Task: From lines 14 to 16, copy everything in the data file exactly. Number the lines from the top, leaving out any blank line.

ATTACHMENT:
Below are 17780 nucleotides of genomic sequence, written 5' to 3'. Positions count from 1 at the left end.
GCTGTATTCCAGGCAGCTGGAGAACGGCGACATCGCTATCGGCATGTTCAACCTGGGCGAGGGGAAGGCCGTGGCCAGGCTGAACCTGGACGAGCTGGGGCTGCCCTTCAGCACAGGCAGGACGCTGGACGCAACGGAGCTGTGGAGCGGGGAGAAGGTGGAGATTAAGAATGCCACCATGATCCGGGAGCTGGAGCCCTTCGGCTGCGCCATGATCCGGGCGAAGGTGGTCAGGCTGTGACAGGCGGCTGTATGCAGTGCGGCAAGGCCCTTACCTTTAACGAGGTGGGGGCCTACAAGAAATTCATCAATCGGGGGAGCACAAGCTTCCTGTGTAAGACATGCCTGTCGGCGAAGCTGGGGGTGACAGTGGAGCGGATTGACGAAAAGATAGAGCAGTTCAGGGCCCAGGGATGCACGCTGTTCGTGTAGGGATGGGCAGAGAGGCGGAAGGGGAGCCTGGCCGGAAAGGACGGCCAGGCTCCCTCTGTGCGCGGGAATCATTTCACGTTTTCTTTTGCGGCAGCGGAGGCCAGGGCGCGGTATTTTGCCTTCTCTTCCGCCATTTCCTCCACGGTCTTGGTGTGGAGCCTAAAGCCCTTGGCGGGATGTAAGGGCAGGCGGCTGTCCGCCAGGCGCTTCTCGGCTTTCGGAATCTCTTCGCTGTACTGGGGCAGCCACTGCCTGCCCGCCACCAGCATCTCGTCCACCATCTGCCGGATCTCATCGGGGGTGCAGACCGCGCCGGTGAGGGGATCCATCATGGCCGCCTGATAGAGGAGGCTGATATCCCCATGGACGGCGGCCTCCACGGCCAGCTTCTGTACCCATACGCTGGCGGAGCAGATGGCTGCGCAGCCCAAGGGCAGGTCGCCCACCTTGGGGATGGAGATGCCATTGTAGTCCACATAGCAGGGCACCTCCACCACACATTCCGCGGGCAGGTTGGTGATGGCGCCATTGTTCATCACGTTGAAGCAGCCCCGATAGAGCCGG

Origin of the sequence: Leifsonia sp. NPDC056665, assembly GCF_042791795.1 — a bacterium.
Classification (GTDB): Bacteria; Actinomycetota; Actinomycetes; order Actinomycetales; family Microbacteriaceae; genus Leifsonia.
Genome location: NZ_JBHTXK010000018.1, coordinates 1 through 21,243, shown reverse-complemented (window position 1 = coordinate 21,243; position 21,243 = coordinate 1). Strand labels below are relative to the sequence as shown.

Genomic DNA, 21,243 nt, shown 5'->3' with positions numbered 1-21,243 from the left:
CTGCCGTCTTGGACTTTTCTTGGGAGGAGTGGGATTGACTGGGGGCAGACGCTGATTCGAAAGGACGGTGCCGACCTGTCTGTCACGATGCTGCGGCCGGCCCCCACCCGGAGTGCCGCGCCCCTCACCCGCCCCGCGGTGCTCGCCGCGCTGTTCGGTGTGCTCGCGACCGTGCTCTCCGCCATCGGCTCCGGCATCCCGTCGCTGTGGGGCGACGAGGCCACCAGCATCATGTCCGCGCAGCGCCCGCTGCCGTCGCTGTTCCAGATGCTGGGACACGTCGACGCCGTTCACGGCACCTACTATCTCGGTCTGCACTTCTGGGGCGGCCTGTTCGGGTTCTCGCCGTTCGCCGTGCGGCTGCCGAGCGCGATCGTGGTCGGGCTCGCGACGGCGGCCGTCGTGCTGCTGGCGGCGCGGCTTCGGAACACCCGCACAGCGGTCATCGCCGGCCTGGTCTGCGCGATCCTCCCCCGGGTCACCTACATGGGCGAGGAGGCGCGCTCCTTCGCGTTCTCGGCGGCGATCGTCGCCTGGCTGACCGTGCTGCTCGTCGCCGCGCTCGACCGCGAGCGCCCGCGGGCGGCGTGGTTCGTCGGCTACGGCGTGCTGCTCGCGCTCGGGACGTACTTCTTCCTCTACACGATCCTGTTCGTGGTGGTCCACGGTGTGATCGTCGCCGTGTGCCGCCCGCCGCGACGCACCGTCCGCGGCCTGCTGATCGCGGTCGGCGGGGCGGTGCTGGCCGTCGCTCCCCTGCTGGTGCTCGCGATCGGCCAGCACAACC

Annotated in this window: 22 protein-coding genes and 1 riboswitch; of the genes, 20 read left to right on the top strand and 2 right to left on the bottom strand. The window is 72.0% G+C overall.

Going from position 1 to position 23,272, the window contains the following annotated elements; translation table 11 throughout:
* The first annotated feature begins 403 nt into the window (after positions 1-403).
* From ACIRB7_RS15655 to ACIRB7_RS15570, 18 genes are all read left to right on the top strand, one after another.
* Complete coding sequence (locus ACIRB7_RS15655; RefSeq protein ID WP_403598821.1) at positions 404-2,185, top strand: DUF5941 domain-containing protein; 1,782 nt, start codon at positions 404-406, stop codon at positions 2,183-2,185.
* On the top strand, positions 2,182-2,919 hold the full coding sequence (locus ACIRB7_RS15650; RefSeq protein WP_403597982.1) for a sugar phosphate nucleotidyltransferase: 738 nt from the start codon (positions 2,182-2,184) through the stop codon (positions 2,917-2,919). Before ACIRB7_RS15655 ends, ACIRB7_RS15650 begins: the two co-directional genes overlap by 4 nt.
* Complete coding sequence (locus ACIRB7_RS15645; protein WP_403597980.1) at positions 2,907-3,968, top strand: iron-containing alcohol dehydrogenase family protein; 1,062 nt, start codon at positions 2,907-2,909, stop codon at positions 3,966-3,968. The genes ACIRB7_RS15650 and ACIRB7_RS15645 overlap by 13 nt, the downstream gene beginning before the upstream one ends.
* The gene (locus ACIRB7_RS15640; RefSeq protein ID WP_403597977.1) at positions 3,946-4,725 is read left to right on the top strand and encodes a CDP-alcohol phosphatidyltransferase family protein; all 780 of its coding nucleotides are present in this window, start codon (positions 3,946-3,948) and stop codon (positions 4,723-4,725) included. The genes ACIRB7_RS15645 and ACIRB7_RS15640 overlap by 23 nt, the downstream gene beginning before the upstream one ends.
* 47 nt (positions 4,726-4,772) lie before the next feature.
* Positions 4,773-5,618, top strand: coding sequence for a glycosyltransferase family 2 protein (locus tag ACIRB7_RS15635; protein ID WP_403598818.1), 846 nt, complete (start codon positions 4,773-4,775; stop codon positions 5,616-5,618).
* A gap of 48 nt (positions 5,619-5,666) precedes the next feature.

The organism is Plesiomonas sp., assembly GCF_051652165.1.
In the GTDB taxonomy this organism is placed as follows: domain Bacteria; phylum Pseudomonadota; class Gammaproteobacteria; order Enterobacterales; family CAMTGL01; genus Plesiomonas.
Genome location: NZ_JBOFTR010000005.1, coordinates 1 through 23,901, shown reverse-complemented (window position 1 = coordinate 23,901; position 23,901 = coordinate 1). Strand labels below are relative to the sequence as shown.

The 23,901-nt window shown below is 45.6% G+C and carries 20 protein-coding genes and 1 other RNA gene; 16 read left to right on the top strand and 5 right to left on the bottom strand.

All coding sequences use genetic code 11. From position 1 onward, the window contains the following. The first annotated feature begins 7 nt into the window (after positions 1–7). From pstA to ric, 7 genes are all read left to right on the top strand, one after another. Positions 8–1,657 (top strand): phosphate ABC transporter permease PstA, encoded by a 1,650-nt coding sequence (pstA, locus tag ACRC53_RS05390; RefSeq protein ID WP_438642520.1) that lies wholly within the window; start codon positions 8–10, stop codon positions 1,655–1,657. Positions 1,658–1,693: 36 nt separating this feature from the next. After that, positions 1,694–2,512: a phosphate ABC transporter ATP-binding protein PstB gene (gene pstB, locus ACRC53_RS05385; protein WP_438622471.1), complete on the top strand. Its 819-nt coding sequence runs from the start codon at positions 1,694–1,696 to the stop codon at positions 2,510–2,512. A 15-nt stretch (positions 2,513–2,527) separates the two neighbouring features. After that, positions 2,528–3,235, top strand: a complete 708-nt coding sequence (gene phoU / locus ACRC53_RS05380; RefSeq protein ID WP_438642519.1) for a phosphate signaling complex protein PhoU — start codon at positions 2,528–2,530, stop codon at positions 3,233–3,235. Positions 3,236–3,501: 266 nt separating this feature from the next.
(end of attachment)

* Complete coding sequence (locus ACIRB7_RS15645; protein WP_403597980.1) at positions 2,907-3,968, top strand: iron-containing alcohol dehydrogenase family protein; 1,062 nt, start codon at positions 2,907-2,909, stop codon at positions 3,966-3,968. The genes ACIRB7_RS15650 and ACIRB7_RS15645 overlap by 13 nt, the downstream gene beginning before the upstream one ends.
* The gene (locus ACIRB7_RS15640; RefSeq protein ID WP_403597977.1) at positions 3,946-4,725 is read left to right on the top strand and encodes a CDP-alcohol phosphatidyltransferase family protein; all 780 of its coding nucleotides are present in this window, start codon (positions 3,946-3,948) and stop codon (positions 4,723-4,725) included. The genes ACIRB7_RS15645 and ACIRB7_RS15640 overlap by 23 nt, the downstream gene beginning before the upstream one ends.
* 47 nt (positions 4,726-4,772) lie before the next feature.